Emerging and Developing Economies Much More Optimistic than Rich Countries about the Future


This report examines public opinion about opportunity and inequality around the world, including financial prospects for the next generation, the biggest factors to getting ahead in life and the causes of inequality. It is based on 48,643 interviews in 44 countries with adults 18 and older, conducted from March 17 to June 5, 2014. For more details, see survey methods and topline results.

Despite the long-term optimism that exists in many countries, there are widespread concerns about inequality. Majorities in all of the 44 nations polled say the gap between rich and poor is a big problem facing their countries, and majorities in 28 nations identify this as a very big problem. [p. 3]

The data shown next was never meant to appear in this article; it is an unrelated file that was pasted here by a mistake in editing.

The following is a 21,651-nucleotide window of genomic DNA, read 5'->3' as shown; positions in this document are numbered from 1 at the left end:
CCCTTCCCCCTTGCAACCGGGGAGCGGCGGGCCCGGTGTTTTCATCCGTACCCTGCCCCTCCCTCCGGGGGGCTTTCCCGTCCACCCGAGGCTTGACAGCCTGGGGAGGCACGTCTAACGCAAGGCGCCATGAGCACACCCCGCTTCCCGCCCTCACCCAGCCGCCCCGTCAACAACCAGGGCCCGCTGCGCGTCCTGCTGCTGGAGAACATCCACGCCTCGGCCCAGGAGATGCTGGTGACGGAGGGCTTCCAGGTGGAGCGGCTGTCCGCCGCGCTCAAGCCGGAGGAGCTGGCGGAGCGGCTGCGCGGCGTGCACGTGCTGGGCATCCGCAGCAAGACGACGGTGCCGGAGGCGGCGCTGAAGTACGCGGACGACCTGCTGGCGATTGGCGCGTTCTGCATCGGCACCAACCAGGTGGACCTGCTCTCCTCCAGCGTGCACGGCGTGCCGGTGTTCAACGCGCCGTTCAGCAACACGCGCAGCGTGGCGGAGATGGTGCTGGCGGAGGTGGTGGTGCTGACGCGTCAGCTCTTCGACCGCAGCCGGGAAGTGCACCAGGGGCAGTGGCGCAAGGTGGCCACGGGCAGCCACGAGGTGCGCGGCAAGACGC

People blame inequality on a variety of causes, but they see their government’s economic policies as the top culprit. A global median of 29% say those policies are most to blame for the gap between rich and poor. Fewer people blame the amount of workers’ wages, the educational system, the fact that some work harder than others, trade, or the tax system. [p. 3]

While inequality is considered a major challenge by a median of 60% across the 44 nations polled, higher numbers say rising prices and a lack of job opportunities (medians of 77%) are very big problems. [p. 4]

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